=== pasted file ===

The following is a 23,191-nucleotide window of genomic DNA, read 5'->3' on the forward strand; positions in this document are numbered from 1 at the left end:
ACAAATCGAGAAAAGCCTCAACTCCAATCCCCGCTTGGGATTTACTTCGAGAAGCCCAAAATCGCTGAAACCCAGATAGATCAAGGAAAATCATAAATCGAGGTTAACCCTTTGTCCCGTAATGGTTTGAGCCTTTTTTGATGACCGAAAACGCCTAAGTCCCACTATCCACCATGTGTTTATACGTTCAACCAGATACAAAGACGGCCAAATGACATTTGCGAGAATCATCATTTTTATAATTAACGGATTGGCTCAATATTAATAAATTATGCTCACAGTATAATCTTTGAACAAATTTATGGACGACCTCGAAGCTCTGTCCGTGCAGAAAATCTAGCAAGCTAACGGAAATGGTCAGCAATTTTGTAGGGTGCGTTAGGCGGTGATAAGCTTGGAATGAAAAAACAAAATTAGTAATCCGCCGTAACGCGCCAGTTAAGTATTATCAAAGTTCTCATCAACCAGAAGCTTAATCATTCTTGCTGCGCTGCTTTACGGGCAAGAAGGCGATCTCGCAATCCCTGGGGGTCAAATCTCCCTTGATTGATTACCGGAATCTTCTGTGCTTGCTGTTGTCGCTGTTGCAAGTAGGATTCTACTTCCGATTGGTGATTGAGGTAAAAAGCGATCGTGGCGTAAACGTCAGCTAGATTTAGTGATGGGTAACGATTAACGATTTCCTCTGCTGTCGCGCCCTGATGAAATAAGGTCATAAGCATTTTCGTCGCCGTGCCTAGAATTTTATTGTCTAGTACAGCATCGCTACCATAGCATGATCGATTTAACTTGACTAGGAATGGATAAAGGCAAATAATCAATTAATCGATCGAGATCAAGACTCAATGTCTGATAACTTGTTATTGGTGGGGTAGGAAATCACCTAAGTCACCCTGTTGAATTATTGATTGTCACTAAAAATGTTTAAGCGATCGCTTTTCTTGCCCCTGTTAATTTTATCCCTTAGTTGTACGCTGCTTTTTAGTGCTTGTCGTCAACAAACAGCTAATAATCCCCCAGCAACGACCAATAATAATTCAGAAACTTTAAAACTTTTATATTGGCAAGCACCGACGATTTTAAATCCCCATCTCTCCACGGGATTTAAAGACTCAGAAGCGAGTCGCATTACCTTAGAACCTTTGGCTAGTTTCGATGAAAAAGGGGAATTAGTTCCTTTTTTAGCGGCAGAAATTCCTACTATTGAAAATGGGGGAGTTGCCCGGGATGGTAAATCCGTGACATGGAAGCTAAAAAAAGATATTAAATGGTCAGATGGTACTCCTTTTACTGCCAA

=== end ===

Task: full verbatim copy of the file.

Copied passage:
The following is a 23,191-nucleotide window of genomic DNA, read 5'->3' on the forward strand; positions in this document are numbered from 1 at the left end:
ACAAATCGAGAAAAGCCTCAACTCCAATCCCCGCTTGGGATTTACTTCGAGAAGCCCAAAATCGCTGAAACCCAGATAGATCAAGGAAAATCATAAATCGAGGTTAACCCTTTGTCCCGTAATGGTTTGAGCCTTTTTTGATGACCGAAAACGCCTAAGTCCCACTATCCACCATGTGTTTATACGTTCAACCAGATACAAAGACGGCCAAATGACATTTGCGAGAATCATCATTTTTATAATTAACGGATTGGCTCAATATTAATAAATTATGCTCACAGTATAATCTTTGAACAAATTTATGGACGACCTCGAAGCTCTGTCCGTGCAGAAAATCTAGCAAGCTAACGGAAATGGTCAGCAATTTTGTAGGGTGCGTTAGGCGGTGATAAGCTTGGAATGAAAAAACAAAATTAGTAATCCGCCGTAACGCGCCAGTTAAGTATTATCAAAGTTCTCATCAACCAGAAGCTTAATCATTCTTGCTGCGCTGCTTTACGGGCAAGAAGGCGATCTCGCAATCCCTGGGGGTCAAATCTCCCTTGATTGATTACCGGAATCTTCTGTGCTTGCTGTTGTCGCTGTTGCAAGTAGGATTCTACTTCCGATTGGTGATTGAGGTAAAAAGCGATCGTGGCGTAAACGTCAGCTAGATTTAGTGATGGGTAACGATTAACGATTTCCTCTGCTGTCGCGCCCTGATGAAATAAGGTCATAAGCATTTTCGTCGCCGTGCCTAGAATTTTATTGTCTAGTACAGCATCGCTACCATAGCATGATCGATTTAACTTGACTAGGAATGGATAAAGGCAAATAATCAATTAATCGATCGAGATCAAGACTCAATGTCTGATAACTTGTTATTGGTGGGGTAGGAAATCACCTAAGTCACCCTGTTGAATTATTGATTGTCACTAAAAATGTTTAAGCGATCGCTTTTCTTGCCCCTGTTAATTTTATCCCTTAGTTGTACGCTGCTTTTTAGTGCTTGTCGTCAACAAACAGCTAATAATCCCCCAGCAACGACCAATAATAATTCAGAAACTTTAAAACTTTTATATTGGCAAGCACCGACGATTTTAAATCCCCATCTCTCCACGGGATTTAAAGACTCAGAAGCGAGTCGCATTACCTTAGAACCTTTGGCTAGTTTCGATGAAAAAGGGGAATTAGTTCCTTTTTTAGCGGCAGAAATTCCTACTATTGAAAATGGGGGAGTTGCCCGGGATGGTAAATCCGTGACATGGAAGCTAAAAAAAGATATTAAATGGTCAGATGGTACTCCTTTTACTGCCAA